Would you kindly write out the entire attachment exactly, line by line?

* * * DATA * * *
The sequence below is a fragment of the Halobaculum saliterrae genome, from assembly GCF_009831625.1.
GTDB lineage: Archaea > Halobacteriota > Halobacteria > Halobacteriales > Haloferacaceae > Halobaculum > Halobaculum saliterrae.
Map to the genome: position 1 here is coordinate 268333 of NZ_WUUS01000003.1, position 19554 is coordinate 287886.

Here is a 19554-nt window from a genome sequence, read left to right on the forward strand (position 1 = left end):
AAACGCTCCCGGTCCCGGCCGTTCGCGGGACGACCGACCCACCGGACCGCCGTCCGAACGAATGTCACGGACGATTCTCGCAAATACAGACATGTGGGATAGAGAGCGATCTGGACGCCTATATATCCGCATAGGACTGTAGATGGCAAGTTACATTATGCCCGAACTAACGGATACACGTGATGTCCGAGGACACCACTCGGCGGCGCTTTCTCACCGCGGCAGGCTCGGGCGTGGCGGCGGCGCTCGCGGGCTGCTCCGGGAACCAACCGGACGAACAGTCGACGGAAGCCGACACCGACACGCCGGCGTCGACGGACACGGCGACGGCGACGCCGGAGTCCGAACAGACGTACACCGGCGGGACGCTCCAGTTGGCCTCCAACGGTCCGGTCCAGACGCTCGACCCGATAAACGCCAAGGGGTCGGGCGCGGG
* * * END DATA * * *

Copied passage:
The sequence below is a fragment of the Halobaculum saliterrae genome, from assembly GCF_009831625.1.
GTDB lineage: Archaea > Halobacteriota > Halobacteria > Halobacteriales > Haloferacaceae > Halobaculum > Halobaculum saliterrae.
Map to the genome: position 1 here is coordinate 268333 of NZ_WUUS01000003.1, position 19554 is coordinate 287886.

Here is a 19554-nt window from a genome sequence, read left to right on the forward strand (position 1 = left end):
AAACGCTCCCGGTCCCGGCCGTTCGCGGGACGACCGACCCACCGGACCGCCGTCCGAACGAATGTCACGGACGATTCTCGCAAATACAGACATGTGGGATAGAGAGCGATCTGGACGCCTATATATCCGCATAGGACTGTAGATGGCAAGTTACATTATGCCCGAACTAACGGATACACGTGATGTCCGAGGACACCACTCGGCGGCGCTTTCTCACCGCGGCAGGCTCGGGCGTGGCGGCGGCGCTCGCGGGCTGCTCCGGGAACCAACCGGACGAACAGTCGACGGAAGCCGACACCGACACGCCGGCGTCGACGGACACGGCGACGGCGACGCCGGAGTCCGAACAGACGTACACCGGCGGGACGCTCCAGTTGGCCTCCAACGGTCCGGTCCAGACGCTCGACCCGATAAACGCCAAGGGGTCGGGCGCGGG